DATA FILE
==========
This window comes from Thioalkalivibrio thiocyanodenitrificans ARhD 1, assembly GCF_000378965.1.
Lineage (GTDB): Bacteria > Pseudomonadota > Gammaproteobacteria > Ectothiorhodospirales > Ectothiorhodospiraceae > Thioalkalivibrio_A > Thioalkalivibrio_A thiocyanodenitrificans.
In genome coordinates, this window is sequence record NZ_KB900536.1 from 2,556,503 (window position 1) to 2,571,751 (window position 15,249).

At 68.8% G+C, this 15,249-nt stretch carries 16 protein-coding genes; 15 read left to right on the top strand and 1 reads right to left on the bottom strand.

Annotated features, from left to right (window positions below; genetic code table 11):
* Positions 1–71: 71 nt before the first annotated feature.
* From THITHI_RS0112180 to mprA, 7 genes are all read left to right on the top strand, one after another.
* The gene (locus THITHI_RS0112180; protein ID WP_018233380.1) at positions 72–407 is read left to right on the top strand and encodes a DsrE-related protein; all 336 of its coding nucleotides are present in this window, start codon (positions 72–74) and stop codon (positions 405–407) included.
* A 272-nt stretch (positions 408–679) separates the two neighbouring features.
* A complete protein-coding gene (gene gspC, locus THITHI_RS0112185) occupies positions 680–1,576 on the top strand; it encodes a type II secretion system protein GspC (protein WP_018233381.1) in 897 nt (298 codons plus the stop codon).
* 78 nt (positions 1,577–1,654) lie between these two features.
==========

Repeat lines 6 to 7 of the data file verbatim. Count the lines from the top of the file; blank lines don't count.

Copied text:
* Positions 1–71: 71 nt before the first annotated feature.
* From THITHI_RS0112180 to mprA, 7 genes are all read left to right on the top strand, one after another.